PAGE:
Multifactorial Food Preservation

An image of a petri dish containing colonies of bacteria gram negative bacilli/ Gram negative cocco bacilli .

Multifactorial Food Preservation

CONSUMERS WANT LESS SEVERELY (in other words, minimally) processed foods. They also desire their foods to be formulated with clean label ingredients when possible, and they prefer packaging that is recyclable and sustainable. Jairus David, Ph.D., Principal Consultant, JRD Food Technology Consulting, LLC, provided a detailed overview of minimally processed foods and how hurdle technology can be used to ensure the safety and quality of these products—while still meeting consumers’ demands. His presentation, “Hurdle Technology: Multifactorial Food Preservation for High Quality Foods,” was prepared for the 2020 Clean Label Conference.

The spectrum of food processing categories ranges from “Not Preserved, Raw” (fresh foods) to “Heat Preserved” (fully modified). Minimally processed foods fall just after “Not Preserved, Raw” in this continuum and are similar to fresh foods, in terms of product quality. USDA defines minimally processed products as those “processed in a manner that does not fundamentally alter the product,” while FDA does not define the term.

Four major design principles can be used when developing a minimally processed food. First, thermal or nonthermal processing may be applied to inactivate microorganisms. Thermal treatments may include pasteurization at 70˚C for two minutes to control Listeria monocytogenes (“L. mono cook”) or at 90˚C for 10 minutes to control non-proteolytic Clostridium botulinum (“non-prot bot cook”). Secondly, the food matrix may be formulated to maintain preservation by modifying the pH or water activity, or by the addition of an antimicrobial. Next, packaging (which may contain a modified atmosphere to inhibit microbial growth) is used to prevent product contamination. Finally, the product will need to be kept continuously refrigerated, including during distribution and storage, to maintain safety and quality.

David reviewed the food poisoning microbes of concern in minimally processed refrigerated foods. Listeria monocytogenes, Yersinia enterocolitica and Aeromonos hydrophila can grow at refrigeration temperatures but are easily heat inactivated by an “L. mono cook” step. Salmonella spp., Vibrio parahaemolyticus, pathogenic E. coli strains and Staphylococcus aureus are also inactivated easily, and they cannot grow at refrigeration temperatures.

In contrast, non-proteolytic Clostridium botulinum and certain Bacillus spp. may grow at refrigeration temperatures and are heat-inactivated by “non-prot bot cook.” Finally, proteolytic C. botulinum and C. perfringens have higher heat resistance—but cannot grow below temperatures of ~10°C—which makes them of particular concern in temperature-abused products, due to their ability to produce toxins.

Chart showing food processing categories from "Raw" to "Heat Preserved" indicating various stages of food preservation and shelflife quality.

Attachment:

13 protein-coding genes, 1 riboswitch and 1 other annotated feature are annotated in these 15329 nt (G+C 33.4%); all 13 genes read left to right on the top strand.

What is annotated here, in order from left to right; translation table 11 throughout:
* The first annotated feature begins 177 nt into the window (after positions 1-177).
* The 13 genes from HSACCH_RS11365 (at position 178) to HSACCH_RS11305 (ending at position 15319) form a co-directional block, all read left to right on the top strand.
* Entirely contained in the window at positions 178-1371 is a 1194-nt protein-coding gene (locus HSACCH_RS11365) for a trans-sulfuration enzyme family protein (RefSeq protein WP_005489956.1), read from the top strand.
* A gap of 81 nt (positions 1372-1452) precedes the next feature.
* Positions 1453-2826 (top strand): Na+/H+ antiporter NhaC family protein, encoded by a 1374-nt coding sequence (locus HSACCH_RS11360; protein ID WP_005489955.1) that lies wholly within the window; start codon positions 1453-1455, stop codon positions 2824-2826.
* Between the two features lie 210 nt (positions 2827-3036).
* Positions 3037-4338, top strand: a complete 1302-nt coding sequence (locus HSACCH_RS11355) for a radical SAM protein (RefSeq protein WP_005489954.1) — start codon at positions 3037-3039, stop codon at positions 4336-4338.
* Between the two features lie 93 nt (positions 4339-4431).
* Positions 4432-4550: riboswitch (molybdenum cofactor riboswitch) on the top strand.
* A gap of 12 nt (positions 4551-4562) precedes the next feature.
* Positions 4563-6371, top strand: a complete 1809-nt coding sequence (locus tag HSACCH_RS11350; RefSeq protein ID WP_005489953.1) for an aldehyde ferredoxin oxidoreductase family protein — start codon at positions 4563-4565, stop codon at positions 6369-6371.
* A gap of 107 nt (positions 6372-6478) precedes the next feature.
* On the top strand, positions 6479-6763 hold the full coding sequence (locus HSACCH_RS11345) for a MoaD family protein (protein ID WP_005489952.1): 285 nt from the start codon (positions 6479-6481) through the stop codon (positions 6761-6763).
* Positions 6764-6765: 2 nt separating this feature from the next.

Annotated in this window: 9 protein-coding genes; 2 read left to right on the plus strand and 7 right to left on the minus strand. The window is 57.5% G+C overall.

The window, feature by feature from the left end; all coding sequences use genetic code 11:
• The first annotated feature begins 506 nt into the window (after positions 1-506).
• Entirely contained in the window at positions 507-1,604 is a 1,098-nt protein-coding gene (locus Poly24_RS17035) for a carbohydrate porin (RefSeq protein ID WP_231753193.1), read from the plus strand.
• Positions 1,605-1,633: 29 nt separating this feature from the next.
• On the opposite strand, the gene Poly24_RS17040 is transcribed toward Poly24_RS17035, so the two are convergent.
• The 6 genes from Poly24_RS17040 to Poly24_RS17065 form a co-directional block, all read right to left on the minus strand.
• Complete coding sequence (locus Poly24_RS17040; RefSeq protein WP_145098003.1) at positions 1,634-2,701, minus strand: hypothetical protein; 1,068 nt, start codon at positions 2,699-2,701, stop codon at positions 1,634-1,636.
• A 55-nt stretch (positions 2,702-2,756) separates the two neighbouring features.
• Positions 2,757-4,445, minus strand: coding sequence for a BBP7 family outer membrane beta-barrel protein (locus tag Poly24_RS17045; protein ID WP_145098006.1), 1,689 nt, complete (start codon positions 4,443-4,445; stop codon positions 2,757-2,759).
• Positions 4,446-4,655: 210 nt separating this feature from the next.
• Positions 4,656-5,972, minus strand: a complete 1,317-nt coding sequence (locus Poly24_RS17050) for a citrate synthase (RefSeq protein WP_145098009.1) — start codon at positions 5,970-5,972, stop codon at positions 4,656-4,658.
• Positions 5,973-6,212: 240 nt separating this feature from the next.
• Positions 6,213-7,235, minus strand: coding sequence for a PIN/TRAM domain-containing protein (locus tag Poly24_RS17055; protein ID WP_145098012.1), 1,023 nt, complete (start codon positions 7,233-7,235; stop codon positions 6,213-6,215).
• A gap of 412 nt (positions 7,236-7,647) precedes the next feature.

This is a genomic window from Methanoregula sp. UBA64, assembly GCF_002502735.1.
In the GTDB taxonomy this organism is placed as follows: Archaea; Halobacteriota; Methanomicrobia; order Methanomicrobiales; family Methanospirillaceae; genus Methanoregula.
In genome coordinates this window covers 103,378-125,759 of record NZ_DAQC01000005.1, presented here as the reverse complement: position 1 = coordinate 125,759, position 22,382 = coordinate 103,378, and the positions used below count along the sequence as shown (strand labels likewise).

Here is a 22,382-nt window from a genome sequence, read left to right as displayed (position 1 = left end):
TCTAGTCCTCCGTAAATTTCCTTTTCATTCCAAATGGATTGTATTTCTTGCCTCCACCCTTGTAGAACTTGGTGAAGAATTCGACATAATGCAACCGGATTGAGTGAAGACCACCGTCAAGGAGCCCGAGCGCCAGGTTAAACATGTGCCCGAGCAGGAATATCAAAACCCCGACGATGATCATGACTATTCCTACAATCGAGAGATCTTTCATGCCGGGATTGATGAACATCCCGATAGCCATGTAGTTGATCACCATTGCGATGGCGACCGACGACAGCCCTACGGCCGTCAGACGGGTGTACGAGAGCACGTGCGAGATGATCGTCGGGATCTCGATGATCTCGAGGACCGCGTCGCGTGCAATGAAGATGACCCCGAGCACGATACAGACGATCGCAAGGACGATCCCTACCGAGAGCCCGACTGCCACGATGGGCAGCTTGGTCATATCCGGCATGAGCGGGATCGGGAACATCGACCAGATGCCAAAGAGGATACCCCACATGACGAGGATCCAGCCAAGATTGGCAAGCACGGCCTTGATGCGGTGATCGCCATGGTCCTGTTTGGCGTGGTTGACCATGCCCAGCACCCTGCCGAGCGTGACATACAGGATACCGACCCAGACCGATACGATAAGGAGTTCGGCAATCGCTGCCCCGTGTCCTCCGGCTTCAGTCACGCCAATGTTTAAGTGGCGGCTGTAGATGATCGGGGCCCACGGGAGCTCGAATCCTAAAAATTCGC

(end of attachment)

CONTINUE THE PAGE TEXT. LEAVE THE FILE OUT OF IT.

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Combinations of different tools or “hurdles” are typically employed to control microbial growth in minimally processed foods. Many metaphors have been developed to illustrate the hurdle approach used in foods. David discussed the traditional “boiled egg” model, which describes each antimicrobial factor as a separate “boiled egg” obstacle of differing heights and widths, according to its individual strengths in controlling the pathogen. A weakness of this model is that it cannot account for synergies or interactions between the “eggs.”

In the hurdle race metaphor, the hurdles are of the same height and are equidistant from each other, suggesting that each antimicrobial or process must be used at full strength. However, each hurdle should be used at suboptimal levels for minimally processed foods—otherwise, they won’t be “minimally processed.” Redundant antimicrobials or processes will negatively impact product quality.

As an alternative, David Legan and Jairus David have proposed a “pole vault” model. The individual hurdles stack together on top of each other to create a high barrier for microbial growth. [Note: To see graphic representation of these models, search for this presentation online at]

Using another analogy, David compared the use of multiple antimicrobial processes to a radio. An old-school radio may have only a few dials, so fine-tuning is not possible. Processed foods which utilize only a few hurdles may end up being severely processed. In contrast, a modern synthesizer may have dozens of controls, each of which can be finely adjusted to provide exquisite sound quality. Multiple factors are used in minimally processed foods that are in the marketplace, with more than 10 “dials” used for some products. Adding multiple hurdles to a product will increase a product’s cost, but it also increases a product’s value and ensures product quality and safety.

“Hurdle Technology: Multifactorial Food Preservation for High Quality Foods,” Jairus R. David, Ph.D., Principal Consultant, JRD Food Technology Consulting, LLC

This presentation was given at the 2020 Clean Label Conference. To download presentations from this event, go to

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